The following day was another of swapping stories. Some wanted to know how I had done it as a first timer. There was genuine interest. I had earned my place with the group but I was also alive to the disappointment in those whose success would have to wait another year. They took it well, recognising that this is not a competition against each other but between ourselves and the challenge. The success of some served only to fuel the hopes of others. Later, I found time to visit the Acropolis properly before the Awards Ceremony, Dinner and Dance at a night club that evening. The dignitaries were at the ceremony and each finisher was called up in turn. The British Consul-General awarded me with my medal and she joined us at our table afterwards.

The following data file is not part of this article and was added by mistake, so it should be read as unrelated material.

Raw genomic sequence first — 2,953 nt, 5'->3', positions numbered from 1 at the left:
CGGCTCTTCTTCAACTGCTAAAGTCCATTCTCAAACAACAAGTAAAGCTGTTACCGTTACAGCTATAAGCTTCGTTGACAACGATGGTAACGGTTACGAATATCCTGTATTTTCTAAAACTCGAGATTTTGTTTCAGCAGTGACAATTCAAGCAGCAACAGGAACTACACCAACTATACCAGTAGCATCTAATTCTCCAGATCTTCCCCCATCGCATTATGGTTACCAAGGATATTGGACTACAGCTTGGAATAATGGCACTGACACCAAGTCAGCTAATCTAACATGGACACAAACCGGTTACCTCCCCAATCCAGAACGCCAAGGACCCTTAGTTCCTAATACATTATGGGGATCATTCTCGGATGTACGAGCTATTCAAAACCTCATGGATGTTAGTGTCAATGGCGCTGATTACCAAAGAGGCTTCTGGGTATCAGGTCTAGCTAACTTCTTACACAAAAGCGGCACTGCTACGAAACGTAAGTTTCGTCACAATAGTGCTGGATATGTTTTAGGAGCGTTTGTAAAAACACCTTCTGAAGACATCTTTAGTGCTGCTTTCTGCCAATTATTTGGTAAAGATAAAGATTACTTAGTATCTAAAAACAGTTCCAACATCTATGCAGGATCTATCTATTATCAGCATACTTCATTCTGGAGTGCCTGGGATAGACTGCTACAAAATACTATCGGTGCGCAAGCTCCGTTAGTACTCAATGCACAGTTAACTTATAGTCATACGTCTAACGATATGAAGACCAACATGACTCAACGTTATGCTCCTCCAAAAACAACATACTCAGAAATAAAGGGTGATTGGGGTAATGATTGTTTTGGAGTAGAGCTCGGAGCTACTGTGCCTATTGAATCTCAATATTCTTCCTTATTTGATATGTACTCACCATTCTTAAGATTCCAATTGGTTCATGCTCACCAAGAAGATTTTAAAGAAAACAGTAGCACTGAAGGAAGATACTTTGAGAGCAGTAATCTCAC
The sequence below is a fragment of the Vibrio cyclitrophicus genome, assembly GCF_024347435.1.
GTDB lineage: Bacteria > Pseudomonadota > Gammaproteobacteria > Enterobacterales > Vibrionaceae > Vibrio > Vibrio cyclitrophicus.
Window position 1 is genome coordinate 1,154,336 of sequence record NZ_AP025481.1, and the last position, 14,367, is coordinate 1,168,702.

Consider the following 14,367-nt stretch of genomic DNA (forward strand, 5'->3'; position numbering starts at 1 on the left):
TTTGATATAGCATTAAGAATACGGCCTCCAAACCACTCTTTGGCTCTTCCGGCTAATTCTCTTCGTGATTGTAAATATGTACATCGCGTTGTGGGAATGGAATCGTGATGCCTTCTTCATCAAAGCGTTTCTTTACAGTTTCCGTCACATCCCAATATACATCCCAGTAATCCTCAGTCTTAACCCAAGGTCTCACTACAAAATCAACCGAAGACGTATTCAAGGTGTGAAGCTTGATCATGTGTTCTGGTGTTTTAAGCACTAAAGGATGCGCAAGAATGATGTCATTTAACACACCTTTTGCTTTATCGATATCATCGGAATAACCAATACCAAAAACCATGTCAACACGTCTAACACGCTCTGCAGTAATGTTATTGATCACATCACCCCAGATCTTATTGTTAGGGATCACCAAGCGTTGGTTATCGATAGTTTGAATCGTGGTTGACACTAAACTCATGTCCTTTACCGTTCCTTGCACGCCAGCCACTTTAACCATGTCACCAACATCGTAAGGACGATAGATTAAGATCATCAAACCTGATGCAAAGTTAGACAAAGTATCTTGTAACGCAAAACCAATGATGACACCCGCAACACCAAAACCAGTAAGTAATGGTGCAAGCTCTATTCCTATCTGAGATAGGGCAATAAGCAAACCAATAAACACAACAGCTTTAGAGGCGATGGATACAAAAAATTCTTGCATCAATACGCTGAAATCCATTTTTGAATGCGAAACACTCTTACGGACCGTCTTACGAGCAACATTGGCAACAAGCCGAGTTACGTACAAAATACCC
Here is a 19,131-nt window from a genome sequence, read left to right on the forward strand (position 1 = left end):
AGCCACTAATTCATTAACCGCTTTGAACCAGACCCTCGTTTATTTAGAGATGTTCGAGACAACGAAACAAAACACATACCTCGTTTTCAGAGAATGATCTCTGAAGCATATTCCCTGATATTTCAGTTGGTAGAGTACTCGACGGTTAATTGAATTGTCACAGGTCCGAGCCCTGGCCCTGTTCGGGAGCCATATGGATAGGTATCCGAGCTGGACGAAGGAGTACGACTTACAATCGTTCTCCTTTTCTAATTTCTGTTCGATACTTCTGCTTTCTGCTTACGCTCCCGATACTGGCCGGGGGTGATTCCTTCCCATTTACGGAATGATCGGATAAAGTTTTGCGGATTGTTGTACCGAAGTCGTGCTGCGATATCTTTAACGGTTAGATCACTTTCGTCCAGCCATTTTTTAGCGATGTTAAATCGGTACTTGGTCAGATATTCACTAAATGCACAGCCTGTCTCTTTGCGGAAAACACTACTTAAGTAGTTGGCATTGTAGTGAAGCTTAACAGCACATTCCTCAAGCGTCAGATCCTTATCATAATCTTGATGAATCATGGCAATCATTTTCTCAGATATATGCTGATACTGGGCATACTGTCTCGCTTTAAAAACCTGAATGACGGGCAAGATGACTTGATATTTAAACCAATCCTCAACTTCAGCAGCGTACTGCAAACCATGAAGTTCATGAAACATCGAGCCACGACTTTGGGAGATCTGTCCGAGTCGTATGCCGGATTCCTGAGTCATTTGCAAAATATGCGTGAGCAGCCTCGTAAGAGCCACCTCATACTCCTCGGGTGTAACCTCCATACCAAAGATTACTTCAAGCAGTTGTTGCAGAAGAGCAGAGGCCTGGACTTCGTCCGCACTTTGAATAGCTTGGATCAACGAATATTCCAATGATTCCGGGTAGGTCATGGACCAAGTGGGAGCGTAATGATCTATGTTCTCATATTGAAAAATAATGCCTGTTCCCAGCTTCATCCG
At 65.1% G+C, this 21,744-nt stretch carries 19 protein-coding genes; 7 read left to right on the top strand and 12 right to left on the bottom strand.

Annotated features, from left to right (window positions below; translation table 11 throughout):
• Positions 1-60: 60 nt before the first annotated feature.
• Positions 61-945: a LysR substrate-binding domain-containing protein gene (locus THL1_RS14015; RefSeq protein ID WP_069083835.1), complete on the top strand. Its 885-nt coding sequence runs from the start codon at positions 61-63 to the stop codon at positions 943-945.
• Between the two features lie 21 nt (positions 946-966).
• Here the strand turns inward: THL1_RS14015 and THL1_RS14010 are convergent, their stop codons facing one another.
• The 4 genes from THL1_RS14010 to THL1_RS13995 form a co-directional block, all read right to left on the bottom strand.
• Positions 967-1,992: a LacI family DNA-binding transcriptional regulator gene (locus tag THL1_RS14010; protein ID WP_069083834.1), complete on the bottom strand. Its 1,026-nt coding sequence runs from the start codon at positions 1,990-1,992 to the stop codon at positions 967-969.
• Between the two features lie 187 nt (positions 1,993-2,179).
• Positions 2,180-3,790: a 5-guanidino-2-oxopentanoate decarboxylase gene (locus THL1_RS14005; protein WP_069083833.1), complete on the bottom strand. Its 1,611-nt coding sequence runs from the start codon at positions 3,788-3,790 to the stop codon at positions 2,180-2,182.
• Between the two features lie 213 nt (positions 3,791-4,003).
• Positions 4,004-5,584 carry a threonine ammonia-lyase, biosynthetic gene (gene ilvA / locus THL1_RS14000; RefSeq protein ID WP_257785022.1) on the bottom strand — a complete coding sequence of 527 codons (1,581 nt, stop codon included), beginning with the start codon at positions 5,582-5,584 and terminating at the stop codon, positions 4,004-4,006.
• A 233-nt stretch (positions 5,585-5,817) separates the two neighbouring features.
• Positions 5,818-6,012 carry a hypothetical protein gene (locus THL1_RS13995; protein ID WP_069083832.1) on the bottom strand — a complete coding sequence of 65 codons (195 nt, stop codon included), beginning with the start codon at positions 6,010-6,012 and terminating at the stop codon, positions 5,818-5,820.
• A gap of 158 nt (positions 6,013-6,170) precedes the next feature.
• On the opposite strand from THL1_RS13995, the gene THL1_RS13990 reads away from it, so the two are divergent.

The following day was more relaxing. There was time to spend on the beach before getting our flights home. Many had already gone, but there were several groups of familiar welcoming faces to join. The main topic was about returning and what a perfect week we had had. Cost was not a factor. All this for €400 ($500). Personally, I don’t want to start an annual pilgrimage, tying my calendar up for months of training to be properly prepared but I would like to re-new my friendships on other runs in the UK. For Spartathlon, I need to be physically ready but I will be back, and not just once.